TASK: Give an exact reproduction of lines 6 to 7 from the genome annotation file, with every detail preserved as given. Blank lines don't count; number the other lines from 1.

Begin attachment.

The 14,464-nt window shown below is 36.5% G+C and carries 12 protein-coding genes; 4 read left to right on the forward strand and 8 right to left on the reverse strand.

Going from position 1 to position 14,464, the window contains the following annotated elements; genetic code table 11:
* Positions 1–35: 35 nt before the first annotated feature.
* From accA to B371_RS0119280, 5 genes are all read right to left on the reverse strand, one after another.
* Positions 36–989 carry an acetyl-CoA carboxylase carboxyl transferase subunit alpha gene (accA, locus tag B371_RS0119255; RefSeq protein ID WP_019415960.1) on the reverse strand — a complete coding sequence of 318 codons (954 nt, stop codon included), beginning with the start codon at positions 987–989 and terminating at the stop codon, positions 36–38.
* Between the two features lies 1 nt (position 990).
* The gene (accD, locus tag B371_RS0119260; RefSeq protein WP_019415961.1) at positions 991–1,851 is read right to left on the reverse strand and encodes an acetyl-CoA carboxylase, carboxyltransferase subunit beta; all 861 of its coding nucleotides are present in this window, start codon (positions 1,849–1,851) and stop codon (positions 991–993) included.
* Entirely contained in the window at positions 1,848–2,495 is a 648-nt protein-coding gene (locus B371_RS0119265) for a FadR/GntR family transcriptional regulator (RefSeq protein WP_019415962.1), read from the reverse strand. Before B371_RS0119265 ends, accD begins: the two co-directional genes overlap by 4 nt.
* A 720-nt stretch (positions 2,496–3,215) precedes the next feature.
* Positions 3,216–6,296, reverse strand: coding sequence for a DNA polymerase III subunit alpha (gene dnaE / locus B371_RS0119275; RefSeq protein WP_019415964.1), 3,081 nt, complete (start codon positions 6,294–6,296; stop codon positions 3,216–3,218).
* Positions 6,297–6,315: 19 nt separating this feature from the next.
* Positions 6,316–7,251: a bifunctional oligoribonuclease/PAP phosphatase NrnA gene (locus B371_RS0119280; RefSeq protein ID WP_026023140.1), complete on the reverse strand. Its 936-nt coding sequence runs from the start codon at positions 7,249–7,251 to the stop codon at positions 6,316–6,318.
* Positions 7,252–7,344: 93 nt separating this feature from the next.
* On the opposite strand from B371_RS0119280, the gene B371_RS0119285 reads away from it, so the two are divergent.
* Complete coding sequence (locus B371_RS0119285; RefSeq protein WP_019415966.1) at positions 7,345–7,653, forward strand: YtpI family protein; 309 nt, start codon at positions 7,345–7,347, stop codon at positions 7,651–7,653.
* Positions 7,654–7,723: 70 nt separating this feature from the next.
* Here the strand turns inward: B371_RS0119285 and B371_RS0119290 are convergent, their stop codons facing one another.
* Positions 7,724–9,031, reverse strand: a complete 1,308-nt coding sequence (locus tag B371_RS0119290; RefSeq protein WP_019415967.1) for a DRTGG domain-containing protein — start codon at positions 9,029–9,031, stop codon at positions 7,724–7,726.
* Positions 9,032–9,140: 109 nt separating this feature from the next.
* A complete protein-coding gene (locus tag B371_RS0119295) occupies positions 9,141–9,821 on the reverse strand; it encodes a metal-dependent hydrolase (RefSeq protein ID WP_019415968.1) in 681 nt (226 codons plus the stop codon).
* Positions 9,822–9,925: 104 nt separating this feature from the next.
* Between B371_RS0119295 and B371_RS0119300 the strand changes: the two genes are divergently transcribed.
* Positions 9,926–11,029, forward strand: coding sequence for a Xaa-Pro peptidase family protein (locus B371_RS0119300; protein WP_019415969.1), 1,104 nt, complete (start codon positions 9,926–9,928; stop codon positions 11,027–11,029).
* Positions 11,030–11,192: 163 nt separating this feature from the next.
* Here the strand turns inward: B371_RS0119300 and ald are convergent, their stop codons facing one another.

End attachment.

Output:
* Between the two features lies 1 nt (position 990).
* The gene (accD, locus tag B371_RS0119260; RefSeq protein WP_019415961.1) at positions 991–1,851 is read right to left on the reverse strand and encodes an acetyl-CoA carboxylase, carboxyltransferase subunit beta; all 861 of its coding nucleotides are present in this window, start codon (positions 1,849–1,851) and stop codon (positions 991–993) included.